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story, do you believe services should be continued beyond the age 21. ace writes in yes, it should. autism is a lifelong thing and services should be continued. we want to know what you think, we want your two cents on today's hot topic. you can read more about this story and weigh in, just log on to our wmar facebook page and leave your comments. well, if you're trying to get back to work, we know it's hard, your efforts may start with a resume. coming up, we're going to debunk three myths surrounding those resumes to help you get the job you want and work on that resume. plus, it is pack bach to school time and that means buying new clothes. the five tips that you need so you don't spend a fortune. this is a great time of year if you like water mellon or cantaloupe, we're going to tell you what to put on your grocery list today. we'll be right back.
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hard to believe that it is time to go back to school in baltimore county, at least for first time teachers. while children certainly get nervous on the first day of school, teachers also seal fooel some butterfly, especially if
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it's your first year. they welcomed a whole new group of new teachers to let them know they have a support system to lean on. students will be in class starting august 30th. a new school year means new clothes, so if you missed the tax free week in maryland, don't worry, absence 2 news' linda so has tips. >> reporter: what's in and what's no the? every year year there seems to be new trends tore to the school year. before you start shopping for back to school clothes, sit down with your kid to make a budget and a list. >> what happened when you go to the grocery store without a list, you buy things you don't need and spend more money that you really need to. >> reporter: tracy garnan is owner of the dressed for success helping people make a lasting
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first impression without breaking the bank. the second tip she offers is do your home work before heading to the mall. look in your kids' closet and find out what they already have then go online to find the best prices for what they need. >> a lot of malls have web sites, stores have web sites, magazines, you can even go to the mall and to do a look see, know that you're not going to purchase anything but just walk through, see what the child needs. >> reporter: be willing to compromise with your child. >> your kids just want to fit in, let them dwell on the more important things like their school work. if they want a pair of skinny jeans, i guarantee you you can find a pair of skinny jeans in your bij and fit well. >> reporter: not every kid enjoys shopping for clothes but trial try to get your child involved as much as possible. >> look at magazines, talk with your child about what's in style, what they need. >> reporter: if you have a tight budget, try to sell your clothes on getting clothes at a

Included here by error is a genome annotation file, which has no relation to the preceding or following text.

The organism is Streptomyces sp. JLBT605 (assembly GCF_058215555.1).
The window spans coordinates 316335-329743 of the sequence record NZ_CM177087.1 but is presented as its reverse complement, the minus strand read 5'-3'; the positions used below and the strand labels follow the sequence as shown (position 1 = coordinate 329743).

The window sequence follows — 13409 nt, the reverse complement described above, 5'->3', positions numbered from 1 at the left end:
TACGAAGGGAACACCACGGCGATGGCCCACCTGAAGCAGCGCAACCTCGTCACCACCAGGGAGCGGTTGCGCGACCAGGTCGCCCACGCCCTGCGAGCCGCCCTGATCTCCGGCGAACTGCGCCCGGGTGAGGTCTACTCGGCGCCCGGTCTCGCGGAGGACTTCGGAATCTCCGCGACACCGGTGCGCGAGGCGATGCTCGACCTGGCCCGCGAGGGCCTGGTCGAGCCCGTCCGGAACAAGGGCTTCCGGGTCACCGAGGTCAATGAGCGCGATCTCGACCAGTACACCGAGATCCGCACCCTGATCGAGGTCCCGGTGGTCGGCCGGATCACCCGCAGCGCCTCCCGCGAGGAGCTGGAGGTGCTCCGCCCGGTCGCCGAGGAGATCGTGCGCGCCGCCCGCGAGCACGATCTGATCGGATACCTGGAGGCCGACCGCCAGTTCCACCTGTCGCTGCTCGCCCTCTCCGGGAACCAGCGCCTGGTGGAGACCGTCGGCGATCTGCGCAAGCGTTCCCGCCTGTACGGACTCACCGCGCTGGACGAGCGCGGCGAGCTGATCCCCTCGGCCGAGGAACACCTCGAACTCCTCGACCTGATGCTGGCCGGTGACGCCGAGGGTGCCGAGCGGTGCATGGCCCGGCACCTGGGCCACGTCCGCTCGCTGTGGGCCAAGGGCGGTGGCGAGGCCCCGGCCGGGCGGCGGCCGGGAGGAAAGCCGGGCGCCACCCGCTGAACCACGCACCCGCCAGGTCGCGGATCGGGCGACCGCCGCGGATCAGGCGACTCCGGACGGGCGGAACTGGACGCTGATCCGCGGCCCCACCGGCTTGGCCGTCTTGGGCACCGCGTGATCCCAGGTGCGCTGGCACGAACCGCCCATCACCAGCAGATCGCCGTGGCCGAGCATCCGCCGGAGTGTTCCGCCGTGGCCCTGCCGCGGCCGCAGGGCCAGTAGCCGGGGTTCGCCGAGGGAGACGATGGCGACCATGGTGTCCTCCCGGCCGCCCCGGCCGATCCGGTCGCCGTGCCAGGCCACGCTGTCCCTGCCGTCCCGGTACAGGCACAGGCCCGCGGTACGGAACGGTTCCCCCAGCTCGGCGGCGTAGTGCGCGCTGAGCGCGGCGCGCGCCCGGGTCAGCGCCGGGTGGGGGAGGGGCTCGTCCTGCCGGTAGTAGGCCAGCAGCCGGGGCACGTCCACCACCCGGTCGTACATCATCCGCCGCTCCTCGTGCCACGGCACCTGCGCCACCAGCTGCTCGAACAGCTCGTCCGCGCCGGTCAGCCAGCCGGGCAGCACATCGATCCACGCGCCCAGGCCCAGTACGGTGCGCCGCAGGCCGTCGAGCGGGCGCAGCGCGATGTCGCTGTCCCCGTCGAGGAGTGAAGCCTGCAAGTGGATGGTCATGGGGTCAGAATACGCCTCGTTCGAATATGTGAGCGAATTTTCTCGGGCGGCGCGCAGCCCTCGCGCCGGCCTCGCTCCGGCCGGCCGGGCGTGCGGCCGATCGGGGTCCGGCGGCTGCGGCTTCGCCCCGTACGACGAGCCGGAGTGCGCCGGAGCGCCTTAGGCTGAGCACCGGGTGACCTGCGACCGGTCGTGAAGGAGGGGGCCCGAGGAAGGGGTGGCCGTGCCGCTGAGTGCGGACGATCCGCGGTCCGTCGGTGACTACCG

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secondhand shop. now i want to introduce to you in amazing women. iron women. hundreds of women that are inspiring all of us in the area are going to head to centennial park, they've going to swim, bike and run. this is all their commitment to health, to jump start the final hurdle in their recovery. maybe they lost a loved one to cancer, maybe they are a cancer survivor. two amazing women this morning, abby glassville and patty mills. >> thank you for having us. >> i'm amaze by your stories. you lost 150 pounds. >> correct. >> this is your first race. why are you doing this is this. >> you know, a year ago i was up over 300 pounds and i had gastric bypass surgery and my surgeon thinks that you have to incorporate exercise as part of, you know, i've given you the
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tools you need to succeed to get your mind, body and soul back together, but you need to do your part, and you know, as moms, we back burner our own health saying we're too busy, our kids come first and we don't realize that we need to incorporate exercise and something for ourselves to, you know, have these kind of health goals. and you know, i was no longer able to participate in my kids' day to day activities because i had, you know, let my health suffer badly, so i feel like i got, you know, all of those tools that i needed back with the help and support of, you know, some amazing friends and women, and you know, kind of fulfilled what my mom had always told my sisters and i to do was surround yourself with strong people who so when you know, life gets you down or gives you hard times, that you notice, they'll be there to lift you up when you can't lift yourself up, and that's exactly where i was.
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155 pounds later. >> amazing. >> i'm going to be participating in the iron girl triathlon on sunday and ifr this in front of me. i'm nervous and excited, and i'm a first time participant. >> abby has actually done the iron man. it's amazing because you had a double mastectomy, a hysterectomy and here you are participating in this race, incredible, abby. >> i think this race is even more inspiring than the iron man. it's just these women are taking such big steps, and everybody at iron girl has a story, whether it's somebody like patty, somebody who's recovering from cancer, somebody's lost somebody to cancer or just that woman who's never been in a race before. there's 2500 women, each one of them has an incredible story. >> it's really important, would you say for women to get together and support each other?